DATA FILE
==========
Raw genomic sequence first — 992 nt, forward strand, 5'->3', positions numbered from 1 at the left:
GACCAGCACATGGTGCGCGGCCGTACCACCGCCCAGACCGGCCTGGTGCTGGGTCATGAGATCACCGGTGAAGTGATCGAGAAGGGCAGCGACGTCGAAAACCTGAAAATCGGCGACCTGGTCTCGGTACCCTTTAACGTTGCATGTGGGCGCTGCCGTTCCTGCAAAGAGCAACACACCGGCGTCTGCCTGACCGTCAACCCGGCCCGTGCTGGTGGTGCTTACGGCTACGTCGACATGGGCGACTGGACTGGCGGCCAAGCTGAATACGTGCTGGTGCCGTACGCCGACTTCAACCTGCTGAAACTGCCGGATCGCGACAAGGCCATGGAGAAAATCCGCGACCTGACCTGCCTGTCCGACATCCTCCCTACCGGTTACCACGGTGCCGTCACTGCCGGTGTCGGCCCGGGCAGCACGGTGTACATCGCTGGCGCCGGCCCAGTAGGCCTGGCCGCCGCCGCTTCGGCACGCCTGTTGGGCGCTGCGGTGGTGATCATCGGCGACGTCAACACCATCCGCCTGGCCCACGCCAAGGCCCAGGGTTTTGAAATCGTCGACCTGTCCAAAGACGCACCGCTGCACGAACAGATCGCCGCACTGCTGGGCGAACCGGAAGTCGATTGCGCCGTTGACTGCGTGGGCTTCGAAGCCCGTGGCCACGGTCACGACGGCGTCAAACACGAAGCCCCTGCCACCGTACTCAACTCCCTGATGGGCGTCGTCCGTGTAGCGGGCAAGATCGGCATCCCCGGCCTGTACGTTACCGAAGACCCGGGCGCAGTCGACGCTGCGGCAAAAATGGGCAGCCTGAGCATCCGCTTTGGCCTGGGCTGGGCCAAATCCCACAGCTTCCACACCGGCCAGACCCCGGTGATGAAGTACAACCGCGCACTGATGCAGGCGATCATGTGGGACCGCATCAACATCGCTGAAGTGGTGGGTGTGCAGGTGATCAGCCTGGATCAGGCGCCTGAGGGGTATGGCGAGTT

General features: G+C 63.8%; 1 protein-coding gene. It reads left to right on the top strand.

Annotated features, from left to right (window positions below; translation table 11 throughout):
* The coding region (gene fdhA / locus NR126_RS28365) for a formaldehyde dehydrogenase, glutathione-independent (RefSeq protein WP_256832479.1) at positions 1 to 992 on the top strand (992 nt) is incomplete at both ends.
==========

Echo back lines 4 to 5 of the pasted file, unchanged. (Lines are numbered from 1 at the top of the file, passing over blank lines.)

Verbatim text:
Annotated features, from left to right (window positions below; translation table 11 throughout):
* The coding region (gene fdhA / locus NR126_RS28365) for a formaldehyde dehydrogenase, glutathione-independent (RefSeq protein WP_256832479.1) at positions 1 to 992 on the top strand (992 nt) is incomplete at both ends.